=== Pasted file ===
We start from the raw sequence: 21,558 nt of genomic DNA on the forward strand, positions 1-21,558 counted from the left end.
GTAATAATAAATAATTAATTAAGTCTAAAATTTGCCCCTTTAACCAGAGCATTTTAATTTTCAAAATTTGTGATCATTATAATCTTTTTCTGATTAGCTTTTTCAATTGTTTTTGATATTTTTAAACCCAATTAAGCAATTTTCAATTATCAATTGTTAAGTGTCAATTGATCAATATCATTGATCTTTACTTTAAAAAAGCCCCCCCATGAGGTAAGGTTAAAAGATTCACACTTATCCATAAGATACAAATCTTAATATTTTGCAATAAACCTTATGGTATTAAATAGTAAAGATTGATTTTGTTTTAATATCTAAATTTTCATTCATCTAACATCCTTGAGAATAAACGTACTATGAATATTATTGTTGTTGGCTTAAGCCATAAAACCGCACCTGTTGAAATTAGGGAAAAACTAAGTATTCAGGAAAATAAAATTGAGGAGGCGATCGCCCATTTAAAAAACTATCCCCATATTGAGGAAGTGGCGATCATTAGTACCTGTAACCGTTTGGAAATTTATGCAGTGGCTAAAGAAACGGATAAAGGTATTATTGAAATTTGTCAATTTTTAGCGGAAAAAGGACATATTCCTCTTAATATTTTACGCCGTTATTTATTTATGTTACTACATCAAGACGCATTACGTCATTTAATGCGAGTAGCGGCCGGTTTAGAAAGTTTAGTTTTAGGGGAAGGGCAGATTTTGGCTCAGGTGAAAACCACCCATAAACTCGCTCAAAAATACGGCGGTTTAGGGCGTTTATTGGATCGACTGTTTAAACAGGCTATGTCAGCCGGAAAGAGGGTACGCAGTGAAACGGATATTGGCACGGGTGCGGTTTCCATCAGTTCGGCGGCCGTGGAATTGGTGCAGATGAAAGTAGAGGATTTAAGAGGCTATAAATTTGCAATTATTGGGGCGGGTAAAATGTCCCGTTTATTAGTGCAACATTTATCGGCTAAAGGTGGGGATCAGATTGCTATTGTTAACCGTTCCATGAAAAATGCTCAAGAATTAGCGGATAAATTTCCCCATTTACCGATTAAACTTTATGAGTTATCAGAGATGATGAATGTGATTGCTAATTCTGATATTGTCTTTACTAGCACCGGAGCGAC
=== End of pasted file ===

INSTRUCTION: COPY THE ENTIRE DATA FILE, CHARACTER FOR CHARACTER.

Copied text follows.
We start from the raw sequence: 21,558 nt of genomic DNA on the forward strand, positions 1-21,558 counted from the left end.
GTAATAATAAATAATTAATTAAGTCTAAAATTTGCCCCTTTAACCAGAGCATTTTAATTTTCAAAATTTGTGATCATTATAATCTTTTTCTGATTAGCTTTTTCAATTGTTTTTGATATTTTTAAACCCAATTAAGCAATTTTCAATTATCAATTGTTAAGTGTCAATTGATCAATATCATTGATCTTTACTTTAAAAAAGCCCCCCCATGAGGTAAGGTTAAAAGATTCACACTTATCCATAAGATACAAATCTTAATATTTTGCAATAAACCTTATGGTATTAAATAGTAAAGATTGATTTTGTTTTAATATCTAAATTTTCATTCATCTAACATCCTTGAGAATAAACGTACTATGAATATTATTGTTGTTGGCTTAAGCCATAAAACCGCACCTGTTGAAATTAGGGAAAAACTAAGTATTCAGGAAAATAAAATTGAGGAGGCGATCGCCCATTTAAAAAACTATCCCCATATTGAGGAAGTGGCGATCATTAGTACCTGTAACCGTTTGGAAATTTATGCAGTGGCTAAAGAAACGGATAAAGGTATTATTGAAATTTGTCAATTTTTAGCGGAAAAAGGACATATTCCTCTTAATATTTTACGCCGTTATTTATTTATGTTACTACATCAAGACGCATTACGTCATTTAATGCGAGTAGCGGCCGGTTTAGAAAGTTTAGTTTTAGGGGAAGGGCAGATTTTGGCTCAGGTGAAAACCACCCATAAACTCGCTCAAAAATACGGCGGTTTAGGGCGTTTATTGGATCGACTGTTTAAACAGGCTATGTCAGCCGGAAAGAGGGTACGCAGTGAAACGGATATTGGCACGGGTGCGGTTTCCATCAGTTCGGCGGCCGTGGAATTGGTGCAGATGAAAGTAGAGGATTTAAGAGGCTATAAATTTGCAATTATTGGGGCGGGTAAAATGTCCCGTTTATTAGTGCAACATTTATCGGCTAAAGGTGGGGATCAGATTGCTATTGTTAACCGTTCCATGAAAAATGCTCAAGAATTAGCGGATAAATTTCCCCATTTACCGATTAAACTTTATGAGTTATCAGAGATGATGAATGTGATTGCTAATTCTGATATTGTCTTTACTAGCACCGGAGCGAC